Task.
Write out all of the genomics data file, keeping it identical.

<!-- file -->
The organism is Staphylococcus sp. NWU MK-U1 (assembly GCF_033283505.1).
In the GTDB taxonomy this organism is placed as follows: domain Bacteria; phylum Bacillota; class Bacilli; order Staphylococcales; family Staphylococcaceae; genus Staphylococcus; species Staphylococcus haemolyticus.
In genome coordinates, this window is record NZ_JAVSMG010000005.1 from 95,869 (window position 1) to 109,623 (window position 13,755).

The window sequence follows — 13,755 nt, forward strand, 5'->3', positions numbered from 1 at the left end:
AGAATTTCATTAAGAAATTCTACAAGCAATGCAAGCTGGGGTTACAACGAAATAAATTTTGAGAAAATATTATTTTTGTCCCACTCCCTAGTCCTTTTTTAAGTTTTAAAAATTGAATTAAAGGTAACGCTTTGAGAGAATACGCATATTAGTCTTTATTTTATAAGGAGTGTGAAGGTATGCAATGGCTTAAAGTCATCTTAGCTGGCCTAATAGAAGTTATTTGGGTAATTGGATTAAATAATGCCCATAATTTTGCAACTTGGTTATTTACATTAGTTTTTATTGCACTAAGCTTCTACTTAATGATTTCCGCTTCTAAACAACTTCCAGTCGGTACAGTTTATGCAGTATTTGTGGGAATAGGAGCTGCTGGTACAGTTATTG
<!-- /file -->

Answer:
The organism is Staphylococcus sp. NWU MK-U1 (assembly GCF_033283505.1).
In the GTDB taxonomy this organism is placed as follows: domain Bacteria; phylum Bacillota; class Bacilli; order Staphylococcales; family Staphylococcaceae; genus Staphylococcus; species Staphylococcus haemolyticus.
In genome coordinates, this window is record NZ_JAVSMG010000005.1 from 95,869 (window position 1) to 109,623 (window position 13,755).

The window sequence follows — 13,755 nt, forward strand, 5'->3', positions numbered from 1 at the left end:
AGAATTTCATTAAGAAATTCTACAAGCAATGCAAGCTGGGGTTACAACGAAATAAATTTTGAGAAAATATTATTTTTGTCCCACTCCCTAGTCCTTTTTTAAGTTTTAAAAATTGAATTAAAGGTAACGCTTTGAGAGAATACGCATATTAGTCTTTATTTTATAAGGAGTGTGAAGGTATGCAATGGCTTAAAGTCATCTTAGCTGGCCTAATAGAAGTTATTTGGGTAATTGGATTAAATAATGCCCATAATTTTGCAACTTGGTTATTTACATTAGTTTTTATTGCACTAAGCTTCTACTTAATGATTTCCGCTTCTAAACAACTTCCAGTCGGTACAGTTTATGCAGTATTTGTGGGAATAGGAGCTGCTGGTACAGTTATTG